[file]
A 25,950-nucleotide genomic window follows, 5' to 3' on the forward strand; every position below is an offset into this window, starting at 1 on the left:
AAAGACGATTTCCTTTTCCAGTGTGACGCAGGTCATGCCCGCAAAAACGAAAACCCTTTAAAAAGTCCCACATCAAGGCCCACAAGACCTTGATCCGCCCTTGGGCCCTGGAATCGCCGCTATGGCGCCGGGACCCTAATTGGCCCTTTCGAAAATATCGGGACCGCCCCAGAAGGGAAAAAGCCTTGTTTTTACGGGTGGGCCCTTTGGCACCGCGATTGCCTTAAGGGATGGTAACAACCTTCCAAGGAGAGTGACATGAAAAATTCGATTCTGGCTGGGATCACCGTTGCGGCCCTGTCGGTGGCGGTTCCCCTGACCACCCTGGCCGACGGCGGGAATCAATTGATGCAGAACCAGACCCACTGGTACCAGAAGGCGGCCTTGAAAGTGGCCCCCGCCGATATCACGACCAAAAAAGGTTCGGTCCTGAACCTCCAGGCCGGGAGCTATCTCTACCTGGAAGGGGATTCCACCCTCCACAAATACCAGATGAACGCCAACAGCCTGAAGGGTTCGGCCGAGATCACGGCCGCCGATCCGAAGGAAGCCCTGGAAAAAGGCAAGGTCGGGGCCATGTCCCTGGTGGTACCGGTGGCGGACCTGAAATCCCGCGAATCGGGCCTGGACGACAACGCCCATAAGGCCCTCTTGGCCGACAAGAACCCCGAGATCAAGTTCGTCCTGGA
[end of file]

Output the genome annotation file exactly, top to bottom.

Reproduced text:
A 25,950-nucleotide genomic window follows, 5' to 3' on the forward strand; every position below is an offset into this window, starting at 1 on the left:
AAAGACGATTTCCTTTTCCAGTGTGACGCAGGTCATGCCCGCAAAAACGAAAACCCTTTAAAAAGTCCCACATCAAGGCCCACAAGACCTTGATCCGCCCTTGGGCCCTGGAATCGCCGCTATGGCGCCGGGACCCTAATTGGCCCTTTCGAAAATATCGGGACCGCCCCAGAAGGGAAAAAGCCTTGTTTTTACGGGTGGGCCCTTTGGCACCGCGATTGCCTTAAGGGATGGTAACAACCTTCCAAGGAGAGTGACATGAAAAATTCGATTCTGGCTGGGATCACCGTTGCGGCCCTGTCGGTGGCGGTTCCCCTGACCACCCTGGCCGACGGCGGGAATCAATTGATGCAGAACCAGACCCACTGGTACCAGAAGGCGGCCTTGAAAGTGGCCCCCGCCGATATCACGACCAAAAAAGGTTCGGTCCTGAACCTCCAGGCCGGGAGCTATCTCTACCTGGAAGGGGATTCCACCCTCCACAAATACCAGATGAACGCCAACAGCCTGAAGGGTTCGGCCGAGATCACGGCCGCCGATCCGAAGGAAGCCCTGGAAAAAGGCAAGGTCGGGGCCATGTCCCTGGTGGTACCGGTGGCGGACCTGAAATCCCGCGAATCGGGCCTGGACGACAACGCCCATAAGGCCCTCTTGGCCGACAAGAACCCCGAGATCAAGTTCGTCCTGGA